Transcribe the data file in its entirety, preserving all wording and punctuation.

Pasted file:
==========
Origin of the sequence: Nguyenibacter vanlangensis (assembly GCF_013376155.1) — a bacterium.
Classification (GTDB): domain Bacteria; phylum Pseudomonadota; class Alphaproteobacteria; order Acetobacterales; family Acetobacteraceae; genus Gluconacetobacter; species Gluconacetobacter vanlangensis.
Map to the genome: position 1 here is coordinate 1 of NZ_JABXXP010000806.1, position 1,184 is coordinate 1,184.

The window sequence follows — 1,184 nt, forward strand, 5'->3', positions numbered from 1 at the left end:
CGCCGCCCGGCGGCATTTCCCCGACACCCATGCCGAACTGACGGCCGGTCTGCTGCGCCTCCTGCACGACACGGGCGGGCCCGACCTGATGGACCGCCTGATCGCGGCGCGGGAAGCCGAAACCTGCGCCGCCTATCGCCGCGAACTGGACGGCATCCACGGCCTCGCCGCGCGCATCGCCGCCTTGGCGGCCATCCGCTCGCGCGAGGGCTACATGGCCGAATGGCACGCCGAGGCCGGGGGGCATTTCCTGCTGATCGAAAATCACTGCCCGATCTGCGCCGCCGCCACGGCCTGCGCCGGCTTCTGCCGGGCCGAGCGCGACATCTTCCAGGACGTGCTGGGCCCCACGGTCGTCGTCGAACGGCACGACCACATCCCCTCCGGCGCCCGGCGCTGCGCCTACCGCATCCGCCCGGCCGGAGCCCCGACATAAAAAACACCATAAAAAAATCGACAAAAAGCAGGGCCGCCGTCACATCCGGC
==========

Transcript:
Origin of the sequence: Nguyenibacter vanlangensis (assembly GCF_013376155.1) — a bacterium.
Classification (GTDB): domain Bacteria; phylum Pseudomonadota; class Alphaproteobacteria; order Acetobacterales; family Acetobacteraceae; genus Gluconacetobacter; species Gluconacetobacter vanlangensis.
Map to the genome: position 1 here is coordinate 1 of NZ_JABXXP010000806.1, position 1,184 is coordinate 1,184.

The window sequence follows — 1,184 nt, forward strand, 5'->3', positions numbered from 1 at the left end:
CGCCGCCCGGCGGCATTTCCCCGACACCCATGCCGAACTGACGGCCGGTCTGCTGCGCCTCCTGCACGACACGGGCGGGCCCGACCTGATGGACCGCCTGATCGCGGCGCGGGAAGCCGAAACCTGCGCCGCCTATCGCCGCGAACTGGACGGCATCCACGGCCTCGCCGCGCGCATCGCCGCCTTGGCGGCCATCCGCTCGCGCGAGGGCTACATGGCCGAATGGCACGCCGAGGCCGGGGGGCATTTCCTGCTGATCGAAAATCACTGCCCGATCTGCGCCGCCGCCACGGCCTGCGCCGGCTTCTGCCGGGCCGAGCGCGACATCTTCCAGGACGTGCTGGGCCCCACGGTCGTCGTCGAACGGCACGACCACATCCCCTCCGGCGCCCGGCGCTGCGCCTACCGCATCCGCCCGGCCGGAGCCCCGACATAAAAAACACCATAAAAAAATCGACAAAAAGCAGGGCCGCCGTCACATCCGGC